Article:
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New WA program aims to help first-time homebuyers who faced discrimination

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(The Center Square) – On Monday, Washington launched a new program aimed at offering home buying assistance to minorities who faced housing discrimination or were born into families impacted by racially restrictive covenants of the past.

The Covenant Homeownership Program allows qualified homebuyers to apply through their lenders for zero-interest loans to help fund down payments and closing costs.

The loans are funded by fees on real estate documents that are recorded with the state.

Bill sponsor Rep. Jamila Taylor, D-Federal Way, told fellow lawmakers during a 2023 House Housing Committee hearing on the legislation behind the program, House Bill 1474, that owning a home is part of the American dream.

“It is unmistakable that racially restrictive covenants were essential in a concerted effort to discriminate against black, indigenous, Asian, Jewish and other marginalized residents of Washington state,” she said. “The result of these laws have had a multi-generational impact, and this bill addresses the decades of harm on Washington residents.”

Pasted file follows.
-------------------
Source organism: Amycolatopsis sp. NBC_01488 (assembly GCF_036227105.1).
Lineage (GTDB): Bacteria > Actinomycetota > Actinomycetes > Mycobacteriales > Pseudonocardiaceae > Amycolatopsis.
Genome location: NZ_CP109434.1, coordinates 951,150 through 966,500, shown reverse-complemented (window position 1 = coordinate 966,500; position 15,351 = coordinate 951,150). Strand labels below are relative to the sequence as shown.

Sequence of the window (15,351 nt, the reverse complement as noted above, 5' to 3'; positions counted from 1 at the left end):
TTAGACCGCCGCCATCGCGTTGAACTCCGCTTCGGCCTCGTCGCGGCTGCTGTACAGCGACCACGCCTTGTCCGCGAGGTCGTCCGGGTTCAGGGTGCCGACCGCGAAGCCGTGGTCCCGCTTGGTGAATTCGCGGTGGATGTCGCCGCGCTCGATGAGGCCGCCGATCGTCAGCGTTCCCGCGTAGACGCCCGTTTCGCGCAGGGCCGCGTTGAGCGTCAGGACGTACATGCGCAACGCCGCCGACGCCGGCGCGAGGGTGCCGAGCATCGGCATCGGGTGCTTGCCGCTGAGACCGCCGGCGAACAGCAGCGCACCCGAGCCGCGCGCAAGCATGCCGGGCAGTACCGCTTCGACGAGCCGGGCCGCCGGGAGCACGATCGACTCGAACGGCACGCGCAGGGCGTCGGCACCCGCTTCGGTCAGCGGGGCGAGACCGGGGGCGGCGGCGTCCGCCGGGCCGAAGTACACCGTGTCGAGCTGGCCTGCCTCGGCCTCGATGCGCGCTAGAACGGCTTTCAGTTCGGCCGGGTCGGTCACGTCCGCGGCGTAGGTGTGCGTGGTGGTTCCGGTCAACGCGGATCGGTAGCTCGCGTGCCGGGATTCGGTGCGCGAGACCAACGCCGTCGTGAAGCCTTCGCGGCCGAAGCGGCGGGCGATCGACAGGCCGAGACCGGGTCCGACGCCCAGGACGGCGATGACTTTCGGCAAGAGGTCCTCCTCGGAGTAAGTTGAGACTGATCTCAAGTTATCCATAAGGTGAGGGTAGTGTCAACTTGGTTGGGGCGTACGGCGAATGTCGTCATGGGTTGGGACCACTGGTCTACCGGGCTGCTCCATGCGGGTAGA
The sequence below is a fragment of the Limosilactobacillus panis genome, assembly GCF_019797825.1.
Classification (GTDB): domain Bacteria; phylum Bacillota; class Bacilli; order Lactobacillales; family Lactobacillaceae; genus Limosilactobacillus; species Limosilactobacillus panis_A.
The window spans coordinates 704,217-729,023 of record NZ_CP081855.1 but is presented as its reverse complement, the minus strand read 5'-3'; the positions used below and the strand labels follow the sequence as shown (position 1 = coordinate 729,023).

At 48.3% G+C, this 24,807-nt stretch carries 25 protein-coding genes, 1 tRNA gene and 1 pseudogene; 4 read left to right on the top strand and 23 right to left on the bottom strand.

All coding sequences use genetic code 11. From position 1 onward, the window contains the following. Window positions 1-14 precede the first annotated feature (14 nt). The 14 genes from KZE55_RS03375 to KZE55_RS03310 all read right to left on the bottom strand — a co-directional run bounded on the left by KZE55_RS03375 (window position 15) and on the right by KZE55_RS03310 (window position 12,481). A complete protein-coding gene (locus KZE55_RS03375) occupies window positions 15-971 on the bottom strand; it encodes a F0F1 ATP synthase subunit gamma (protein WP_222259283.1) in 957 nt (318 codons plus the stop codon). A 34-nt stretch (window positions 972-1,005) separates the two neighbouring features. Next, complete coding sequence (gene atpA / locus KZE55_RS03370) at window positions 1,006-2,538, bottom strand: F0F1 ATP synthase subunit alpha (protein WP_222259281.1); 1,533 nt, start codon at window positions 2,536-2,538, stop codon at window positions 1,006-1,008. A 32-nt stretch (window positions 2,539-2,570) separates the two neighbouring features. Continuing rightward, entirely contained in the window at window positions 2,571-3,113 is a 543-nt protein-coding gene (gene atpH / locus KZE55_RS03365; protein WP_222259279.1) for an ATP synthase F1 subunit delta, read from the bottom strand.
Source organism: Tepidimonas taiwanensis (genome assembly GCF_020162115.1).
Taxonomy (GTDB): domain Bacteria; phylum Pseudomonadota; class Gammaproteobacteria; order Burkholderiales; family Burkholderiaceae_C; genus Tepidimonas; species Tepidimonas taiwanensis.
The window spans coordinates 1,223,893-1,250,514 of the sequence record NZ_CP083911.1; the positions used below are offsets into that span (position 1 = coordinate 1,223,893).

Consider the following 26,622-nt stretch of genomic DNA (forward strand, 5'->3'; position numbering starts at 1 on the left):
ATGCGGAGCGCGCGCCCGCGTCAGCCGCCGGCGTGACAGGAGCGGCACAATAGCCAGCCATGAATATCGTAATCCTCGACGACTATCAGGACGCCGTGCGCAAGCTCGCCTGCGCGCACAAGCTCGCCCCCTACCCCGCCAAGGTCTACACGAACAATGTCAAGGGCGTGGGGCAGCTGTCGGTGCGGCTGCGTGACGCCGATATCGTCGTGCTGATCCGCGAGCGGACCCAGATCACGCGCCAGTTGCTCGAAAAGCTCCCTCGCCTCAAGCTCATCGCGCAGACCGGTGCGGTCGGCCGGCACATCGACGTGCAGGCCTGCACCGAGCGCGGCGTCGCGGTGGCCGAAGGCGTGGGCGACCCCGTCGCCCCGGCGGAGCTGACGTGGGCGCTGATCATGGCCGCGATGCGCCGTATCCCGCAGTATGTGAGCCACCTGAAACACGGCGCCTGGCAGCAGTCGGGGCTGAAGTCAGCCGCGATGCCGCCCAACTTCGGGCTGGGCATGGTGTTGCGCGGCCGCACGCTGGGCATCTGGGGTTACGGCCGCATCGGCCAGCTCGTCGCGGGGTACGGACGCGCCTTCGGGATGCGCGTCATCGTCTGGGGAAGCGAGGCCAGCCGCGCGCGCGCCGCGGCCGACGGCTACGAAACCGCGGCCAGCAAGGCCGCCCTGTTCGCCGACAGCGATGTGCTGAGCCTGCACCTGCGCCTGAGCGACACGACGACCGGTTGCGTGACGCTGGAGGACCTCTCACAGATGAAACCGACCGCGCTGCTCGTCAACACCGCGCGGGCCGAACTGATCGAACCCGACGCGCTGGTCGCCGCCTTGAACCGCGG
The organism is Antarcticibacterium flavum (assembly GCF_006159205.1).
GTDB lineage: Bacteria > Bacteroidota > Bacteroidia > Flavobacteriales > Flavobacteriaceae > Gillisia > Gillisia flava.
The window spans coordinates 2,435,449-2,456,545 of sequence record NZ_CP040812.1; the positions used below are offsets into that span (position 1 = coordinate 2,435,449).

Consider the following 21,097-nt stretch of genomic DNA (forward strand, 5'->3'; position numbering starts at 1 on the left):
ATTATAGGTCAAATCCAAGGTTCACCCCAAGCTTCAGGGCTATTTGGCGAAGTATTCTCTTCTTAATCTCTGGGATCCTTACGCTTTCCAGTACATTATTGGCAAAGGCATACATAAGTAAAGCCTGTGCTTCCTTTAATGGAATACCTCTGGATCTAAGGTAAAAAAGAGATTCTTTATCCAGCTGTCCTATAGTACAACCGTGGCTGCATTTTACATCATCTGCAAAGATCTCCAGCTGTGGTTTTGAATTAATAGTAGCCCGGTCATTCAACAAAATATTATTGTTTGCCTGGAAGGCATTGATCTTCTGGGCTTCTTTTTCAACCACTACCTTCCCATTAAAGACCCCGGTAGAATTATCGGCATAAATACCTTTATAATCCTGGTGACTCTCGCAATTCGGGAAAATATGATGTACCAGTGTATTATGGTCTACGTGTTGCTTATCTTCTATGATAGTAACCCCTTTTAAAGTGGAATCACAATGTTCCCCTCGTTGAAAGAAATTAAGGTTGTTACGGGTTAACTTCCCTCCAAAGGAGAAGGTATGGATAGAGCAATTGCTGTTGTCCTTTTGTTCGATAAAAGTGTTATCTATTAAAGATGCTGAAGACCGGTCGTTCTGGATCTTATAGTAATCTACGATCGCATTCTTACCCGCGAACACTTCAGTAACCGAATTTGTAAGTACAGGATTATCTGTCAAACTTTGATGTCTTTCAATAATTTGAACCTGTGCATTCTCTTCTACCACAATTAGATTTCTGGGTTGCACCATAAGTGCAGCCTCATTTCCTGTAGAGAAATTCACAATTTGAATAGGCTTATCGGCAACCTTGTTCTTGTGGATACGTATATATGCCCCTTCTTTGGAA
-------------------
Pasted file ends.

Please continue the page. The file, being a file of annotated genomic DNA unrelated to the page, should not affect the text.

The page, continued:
Discriminatory real estate covenants were recorded across the Evergreen State until 1968, when the federal Fair Housing Act prohibited such real estate covenants. In 1969, the Washington Law Against Discrimination rendered such covenants void and legally ineffective.

Republicans did not support the legislation, citing concerns about the cost of the fee funding the program.

“I’m worried as we very incrementally keep increasing the cost of things like the document recording fee … that we just keep increasing the cost of housing,” said Rep. April Connors, R-Kennewick, a real estate agent, before the vote.

Researchers from the University of Washington and Eastern Washington University put together a list of properties once covered by racial covenants, finding tens of thousands of such documents.

The number of potential homebuyers who may qualify for the program could far exceed the fund.

A similar program in California called the California Dream For All Program depleted its approximately $300 million in funding within the first 11 days of accepting applications.

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